On October 2, 2020, the US Loan Syndication and Trading Association (“LSTA”)[1] released for comment an exposure draft of LIBOR Replacement Provisions for Amendment of CLO Indenture and announced its intention to publish a final version in November. The LSTA stated that the purpose of the operative LIBOR replacement provisions and accompanying form of supplemental indenture is to provide a template for CLO investors and transaction parties to use in connection with a CLO transaction that does not already contain provisions to effect the transition or fallback from LIBOR to a non-LIBOR benchmark rate upon the occurrence of specified LIBOR transition events.

In connection with the release of the exposure draft, the LSTA noted that, according to data from Wells Fargo, over $150 billion of CLOs were issued or last refinanced or reset prior to 2018 (when the market started to react to the need to transition from LIBOR) and that while those CLOs may be subject to a refinancing or other opportunity to add an appropriate fallback, or be subject to the Alternative Reference Rates Committee’s proposed New York State legislative solution[2] if adopted, failing these or similar solutions,  the transaction parties will need to amend the related CLO indentures to facilitate the transition and fallback to a replacement benchmark rate in order to avoid such indentures defaulting to a fixed rate with possible resulting value transfers.

The draft form of indenture supplement assumes that the consent of holders of each class of CLO securities would be required to adopt a replacement benchmark, and that the existing indenture language would result in a fallback to the last quoted LIBOR.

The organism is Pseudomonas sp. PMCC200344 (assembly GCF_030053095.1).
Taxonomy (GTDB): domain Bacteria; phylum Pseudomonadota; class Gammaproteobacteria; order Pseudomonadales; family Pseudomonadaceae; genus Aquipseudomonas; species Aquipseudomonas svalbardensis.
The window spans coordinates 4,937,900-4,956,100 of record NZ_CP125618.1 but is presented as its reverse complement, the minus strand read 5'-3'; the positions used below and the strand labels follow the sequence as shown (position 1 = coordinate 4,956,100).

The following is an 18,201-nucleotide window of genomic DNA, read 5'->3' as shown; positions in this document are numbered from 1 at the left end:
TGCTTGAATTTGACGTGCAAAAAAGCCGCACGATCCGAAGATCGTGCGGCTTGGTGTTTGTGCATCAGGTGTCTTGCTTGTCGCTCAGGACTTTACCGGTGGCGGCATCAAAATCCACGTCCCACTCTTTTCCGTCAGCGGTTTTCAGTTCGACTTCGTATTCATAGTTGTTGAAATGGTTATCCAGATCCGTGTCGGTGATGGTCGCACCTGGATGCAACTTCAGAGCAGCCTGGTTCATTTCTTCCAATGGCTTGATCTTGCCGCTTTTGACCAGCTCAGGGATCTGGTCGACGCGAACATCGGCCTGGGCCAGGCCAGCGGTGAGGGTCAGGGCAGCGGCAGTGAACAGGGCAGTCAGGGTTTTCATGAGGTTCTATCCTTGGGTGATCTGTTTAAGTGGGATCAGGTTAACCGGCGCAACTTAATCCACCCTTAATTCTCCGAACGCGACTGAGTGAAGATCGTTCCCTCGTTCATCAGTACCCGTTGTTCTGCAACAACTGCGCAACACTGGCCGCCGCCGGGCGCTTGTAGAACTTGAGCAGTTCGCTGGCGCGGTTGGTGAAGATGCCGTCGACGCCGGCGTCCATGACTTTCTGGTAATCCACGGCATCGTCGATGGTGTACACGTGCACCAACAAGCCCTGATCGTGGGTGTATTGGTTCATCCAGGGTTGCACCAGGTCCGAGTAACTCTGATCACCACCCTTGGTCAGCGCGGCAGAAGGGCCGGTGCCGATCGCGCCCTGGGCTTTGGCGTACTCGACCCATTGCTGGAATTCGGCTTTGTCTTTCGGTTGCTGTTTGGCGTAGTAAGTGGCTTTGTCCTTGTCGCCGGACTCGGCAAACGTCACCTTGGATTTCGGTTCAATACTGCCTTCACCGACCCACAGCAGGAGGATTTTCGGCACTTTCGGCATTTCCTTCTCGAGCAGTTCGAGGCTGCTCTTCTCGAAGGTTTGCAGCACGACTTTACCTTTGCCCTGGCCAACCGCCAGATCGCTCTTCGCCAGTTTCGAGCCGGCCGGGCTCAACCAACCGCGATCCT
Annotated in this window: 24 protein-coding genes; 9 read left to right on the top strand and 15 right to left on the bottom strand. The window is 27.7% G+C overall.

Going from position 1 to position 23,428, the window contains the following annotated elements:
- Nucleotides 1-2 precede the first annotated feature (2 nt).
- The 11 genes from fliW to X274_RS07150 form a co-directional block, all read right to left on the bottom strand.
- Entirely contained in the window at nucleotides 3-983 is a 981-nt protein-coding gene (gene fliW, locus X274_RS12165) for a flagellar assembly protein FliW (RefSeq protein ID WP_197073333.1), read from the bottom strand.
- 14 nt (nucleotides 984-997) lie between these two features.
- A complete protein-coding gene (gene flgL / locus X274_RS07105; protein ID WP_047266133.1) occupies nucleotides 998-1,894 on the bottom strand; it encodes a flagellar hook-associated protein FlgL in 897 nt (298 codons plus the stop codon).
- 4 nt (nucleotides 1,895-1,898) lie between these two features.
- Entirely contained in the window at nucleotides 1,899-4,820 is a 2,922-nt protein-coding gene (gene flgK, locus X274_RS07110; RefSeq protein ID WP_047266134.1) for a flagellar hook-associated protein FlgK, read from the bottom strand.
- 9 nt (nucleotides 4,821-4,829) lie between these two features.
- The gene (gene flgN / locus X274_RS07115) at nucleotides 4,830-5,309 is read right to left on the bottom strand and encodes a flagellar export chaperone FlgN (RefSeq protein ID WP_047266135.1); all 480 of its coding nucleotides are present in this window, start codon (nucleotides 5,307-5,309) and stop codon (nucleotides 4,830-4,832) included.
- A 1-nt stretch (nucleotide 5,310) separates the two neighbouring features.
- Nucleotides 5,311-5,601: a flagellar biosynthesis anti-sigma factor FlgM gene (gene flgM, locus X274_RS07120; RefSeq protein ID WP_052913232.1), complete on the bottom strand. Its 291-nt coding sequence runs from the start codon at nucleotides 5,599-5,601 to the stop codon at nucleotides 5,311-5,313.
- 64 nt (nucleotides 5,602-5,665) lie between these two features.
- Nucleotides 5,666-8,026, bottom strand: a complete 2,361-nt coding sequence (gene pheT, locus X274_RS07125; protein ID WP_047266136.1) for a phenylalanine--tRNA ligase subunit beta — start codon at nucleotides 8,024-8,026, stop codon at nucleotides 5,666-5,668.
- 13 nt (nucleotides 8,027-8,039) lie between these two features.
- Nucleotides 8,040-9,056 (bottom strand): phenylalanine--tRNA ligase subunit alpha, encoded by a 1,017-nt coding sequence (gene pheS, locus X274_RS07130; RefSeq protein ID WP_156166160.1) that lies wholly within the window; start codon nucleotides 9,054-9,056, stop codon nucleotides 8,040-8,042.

[1] The LSTA is a not-for-profit trade association that is made up of a broad and diverse membership involved in the origination, syndication, and trading of commercial loans. The over 500 members of the LSTA include commercial banks, investment banks, broker-dealers, hedge funds, mutual funds, insurance companies, fund managers, and other institutional lenders, as well as service providers and vendors. The LSTA undertakes a wide variety of activities to foster the development of policies and market practices designed to promote just and equitable marketplace principles and to encourage cooperation and coordination with firms facilitating transactions in loans. Since 1995, the LSTA has developed standardized practices, procedures, and documentation to enhance market efficiency, transparency, and certainty.

[2] We examined the proposed legislative solution in our related March 12, 2020, Perspective “US ARRC Proposes a New York State Legislative “Solution” for Legacy LIBOR Contracts Without Adequate Fallbacks—But What Does It Actually “Solve”?

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